The NASA Academy is a unique 10-week summer institute of higher learning. The goal of the academy is to help guide future leaders of the U.S. Aeronautics and Space Program by giving undergraduate and graduate student participants a glimpse of how the whole system works through a summer internship program.
Final selection of academy summer research associates is made by a panel of scientists, engineers and Space Grant representatives complemented by university faculty members and a select group of aerospace experts. The panel will be looking for appropriate matches to the research projects, as well as a variety of unique individual characteristics and selection criteria, including demonstrated enthusiasm and interest in space, leadership potential in research projects and overall quality, i.e., honors, awards, GPA, etc.
To be eligible students must be enrolled as a junior, senior or early-level graduate student as of May 29, 2001; have at least a B average; major in engineering, sciences (physics, chemistry or biology), math, computer science or other areas of interest to the space program; be U.S. citizens or permanent residents as of May 20, 2001. Applications are due at the Maryland Space Grant Consortium Office by Fri., Feb. 2.
Learn Israeli Dancing -- Every Sunday evening in February, Hopkins Hillel is sponsoring Israeli dance lessons by Moshe Shem-Tov, considered by many the best Israeli dance teacher in the Washington area. Lessons will be given from 8 to 9 p.m., followed by requests from 9:30 on.
The classes will be held in the ROTC Building (the white building behind the Athletic Center) on the Homewood campus. Cost is $5 general admission; students can participate free. For more information, call Shana at Hopkins Hillel, 410-516-0333 or by e-mail, email@example.com.
Animal Exposure Surveillance Program -- It is mandatory that all individuals working with animals at Johns Hopkins University enroll in the Animal Exposure Surveillance Program. The individual's ability to work with animals in course work, as a faculty, staff member or student, is dependent on participation in this program. The program is designed to prevent occupation-related disease among those working with animals.
Report to 3E Phipps at JHMI to enroll in the program. Office hours are 7:30 a.m. to 4 p.m., Monday through Friday. For more information, or to make sure of current enrollment, contact Ellen Bibb at 410-955-6211 or 410-614-1129, or go to http://infonet.welch.jhu.edu/research/safety/ safetypolicy/index-900.html.
Provost's Undergraduate Research Awards -- The 2001 Provost's Undergraduate Research Awards will provide a number of grants to current freshmen, sophomores and juniors in the schools of Arts and Sciences, Engineering and Nursing, and in the Peabody Conservatory.
The money may be used to pay the costs of the winner's research or creative projects. Winners may choose to receive up to $1,500 of the total award as a cash stipend or to receive academic credit for their work.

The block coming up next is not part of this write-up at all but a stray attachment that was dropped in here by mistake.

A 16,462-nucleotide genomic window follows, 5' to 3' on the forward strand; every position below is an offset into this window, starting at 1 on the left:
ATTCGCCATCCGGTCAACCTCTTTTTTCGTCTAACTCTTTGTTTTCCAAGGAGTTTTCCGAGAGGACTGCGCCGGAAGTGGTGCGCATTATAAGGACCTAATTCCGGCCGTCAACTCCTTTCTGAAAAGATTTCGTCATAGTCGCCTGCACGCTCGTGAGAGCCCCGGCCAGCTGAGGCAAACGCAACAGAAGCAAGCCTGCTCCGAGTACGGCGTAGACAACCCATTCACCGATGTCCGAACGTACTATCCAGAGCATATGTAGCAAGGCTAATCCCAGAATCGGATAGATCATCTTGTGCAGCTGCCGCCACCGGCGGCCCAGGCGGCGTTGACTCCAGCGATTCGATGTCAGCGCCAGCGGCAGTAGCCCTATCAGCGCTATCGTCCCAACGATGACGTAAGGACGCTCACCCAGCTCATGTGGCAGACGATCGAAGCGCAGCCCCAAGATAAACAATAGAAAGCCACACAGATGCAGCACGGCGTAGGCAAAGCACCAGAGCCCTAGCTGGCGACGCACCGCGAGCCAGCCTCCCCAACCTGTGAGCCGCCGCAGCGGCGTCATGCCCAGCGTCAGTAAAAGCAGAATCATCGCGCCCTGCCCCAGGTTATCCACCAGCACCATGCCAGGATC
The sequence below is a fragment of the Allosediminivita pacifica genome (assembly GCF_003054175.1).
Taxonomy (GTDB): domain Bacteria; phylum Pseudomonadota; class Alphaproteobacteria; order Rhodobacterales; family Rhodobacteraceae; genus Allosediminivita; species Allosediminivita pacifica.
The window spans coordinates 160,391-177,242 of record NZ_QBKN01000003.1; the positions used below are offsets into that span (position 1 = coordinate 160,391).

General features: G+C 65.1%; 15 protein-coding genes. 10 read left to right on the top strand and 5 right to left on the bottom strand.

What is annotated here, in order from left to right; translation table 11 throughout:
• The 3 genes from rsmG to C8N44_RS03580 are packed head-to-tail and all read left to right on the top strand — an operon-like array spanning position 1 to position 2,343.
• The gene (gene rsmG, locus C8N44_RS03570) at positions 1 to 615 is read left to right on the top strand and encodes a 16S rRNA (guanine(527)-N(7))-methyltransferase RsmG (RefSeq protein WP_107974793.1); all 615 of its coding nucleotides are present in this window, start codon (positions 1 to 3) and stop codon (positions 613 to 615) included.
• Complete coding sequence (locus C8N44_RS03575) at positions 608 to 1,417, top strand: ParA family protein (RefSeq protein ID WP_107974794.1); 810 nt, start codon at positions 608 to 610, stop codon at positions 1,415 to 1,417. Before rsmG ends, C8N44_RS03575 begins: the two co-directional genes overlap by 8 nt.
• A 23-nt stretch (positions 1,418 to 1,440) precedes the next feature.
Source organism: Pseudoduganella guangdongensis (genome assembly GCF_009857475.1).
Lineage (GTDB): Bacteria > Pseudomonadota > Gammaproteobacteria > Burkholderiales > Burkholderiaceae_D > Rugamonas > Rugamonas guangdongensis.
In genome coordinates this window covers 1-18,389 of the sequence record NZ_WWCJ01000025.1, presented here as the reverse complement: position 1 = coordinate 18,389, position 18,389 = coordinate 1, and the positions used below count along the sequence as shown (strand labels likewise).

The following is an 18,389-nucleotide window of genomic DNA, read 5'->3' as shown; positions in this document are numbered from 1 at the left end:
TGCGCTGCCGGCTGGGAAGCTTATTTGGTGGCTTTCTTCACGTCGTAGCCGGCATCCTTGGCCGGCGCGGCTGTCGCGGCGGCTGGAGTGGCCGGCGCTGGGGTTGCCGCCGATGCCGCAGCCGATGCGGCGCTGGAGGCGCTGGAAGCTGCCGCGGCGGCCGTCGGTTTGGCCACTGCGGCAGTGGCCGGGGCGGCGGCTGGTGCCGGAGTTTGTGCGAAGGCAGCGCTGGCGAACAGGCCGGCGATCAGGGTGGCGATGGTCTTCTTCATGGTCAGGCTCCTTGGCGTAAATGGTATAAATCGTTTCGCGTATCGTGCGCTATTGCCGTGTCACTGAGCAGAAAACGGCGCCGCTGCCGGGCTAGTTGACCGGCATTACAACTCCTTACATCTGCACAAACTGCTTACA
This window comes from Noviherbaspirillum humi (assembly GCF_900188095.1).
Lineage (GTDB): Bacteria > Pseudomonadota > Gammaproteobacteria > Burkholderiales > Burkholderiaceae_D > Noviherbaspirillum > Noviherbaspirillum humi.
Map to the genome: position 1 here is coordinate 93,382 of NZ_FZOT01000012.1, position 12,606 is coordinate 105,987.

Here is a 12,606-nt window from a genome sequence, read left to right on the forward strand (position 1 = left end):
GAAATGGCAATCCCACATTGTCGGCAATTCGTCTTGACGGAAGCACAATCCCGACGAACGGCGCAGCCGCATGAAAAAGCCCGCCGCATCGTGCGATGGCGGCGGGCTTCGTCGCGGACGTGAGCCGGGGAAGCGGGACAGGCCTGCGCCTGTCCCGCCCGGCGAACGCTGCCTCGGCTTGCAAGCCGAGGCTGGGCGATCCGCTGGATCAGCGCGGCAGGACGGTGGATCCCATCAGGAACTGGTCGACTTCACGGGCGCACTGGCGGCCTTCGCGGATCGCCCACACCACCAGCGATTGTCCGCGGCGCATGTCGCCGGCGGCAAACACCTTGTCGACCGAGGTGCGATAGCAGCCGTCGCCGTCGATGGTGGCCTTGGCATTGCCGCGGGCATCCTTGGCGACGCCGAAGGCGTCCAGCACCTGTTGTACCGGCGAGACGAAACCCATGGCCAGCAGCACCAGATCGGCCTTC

Applications are available from the office of Theodore Poehler, vice provost for research, at 275 Garland Hall on the Homewood campus, or by phone at 410-516-0146. Completed applications for summer projects must be submitted by noon on March 9 and by April 6 for fall semester proposals.
Alternatives to Animal Testing -- The Center for Alternatives to Animal Testing is soliciting projects that will focus on investigating and developing alternative methods to the use of whole animals for safety/hazard evaluation, risk assessment and efficacy. In vitro approaches to evaluate cellular and target organ toxicity are encouraged. CAAT does not currently fund projects relating to carcinogenicity or mutagenicity.
To apply, complete a preproposal form, following the instructions on the form, and return no later than March 15. The preproposal should be mailed to CAAT Grants Coordinator, Suite 840, 111 Market Place, Baltimore, MD 21202-6709. Preproposals may also be submitted online through the following Web sites http://altweb.jhsph.edu or http://caat.jhsph.edu.
No other materials are required for this stage of the application process. Only abstracts using the appropriate format will be reviewed. Appropriate applications will be invited to submit a complete grant application package. All responses will be forwarded by e-mail or U.S. mail. No telephone responses will be given.
Career Exploration Workshops -- The Counseling Center is offering two career exploration workshops, beginning in January. Titled "The First Step: Discovering Careers That Fit," these workshops will each consist of three sessions.
The next series will be held Feb. 5, 12 and 19, from 2 to 4 p.m.
For information, contact Bill Bercaw, Alicia Clarke or Rosa Kim at 410-516-8278 or visit the Counseling Center in Merryman Hall and ask about the "First Step" workshops.
Howard Hughes Summer Research Fellowship -- The 2001 Howard Hughes Summer Research Fellowship Program will award approximately 30 undergraduates in the schools of Arts and Sciences and Engineering with $3,000 stipends. Fellows will conduct laboratory research for nine weeks during the summer with a Hopkins faculty member of their choice. There will also be opportunities to participate in seminars and social activities.
Each student should submit a completed application and supporting materials--letter of support from a lab sponsor; letter of recommendation from a faculty member; transcript; and statement of purpose and proposal--by 5 p.m., Feb. 26.
Additional information and applications are available in the Office of the Dean, 237 Mergenthaler on the Homewood campus or by logging on to http://www.jhu.edu/~as1/HowardHughes.htm.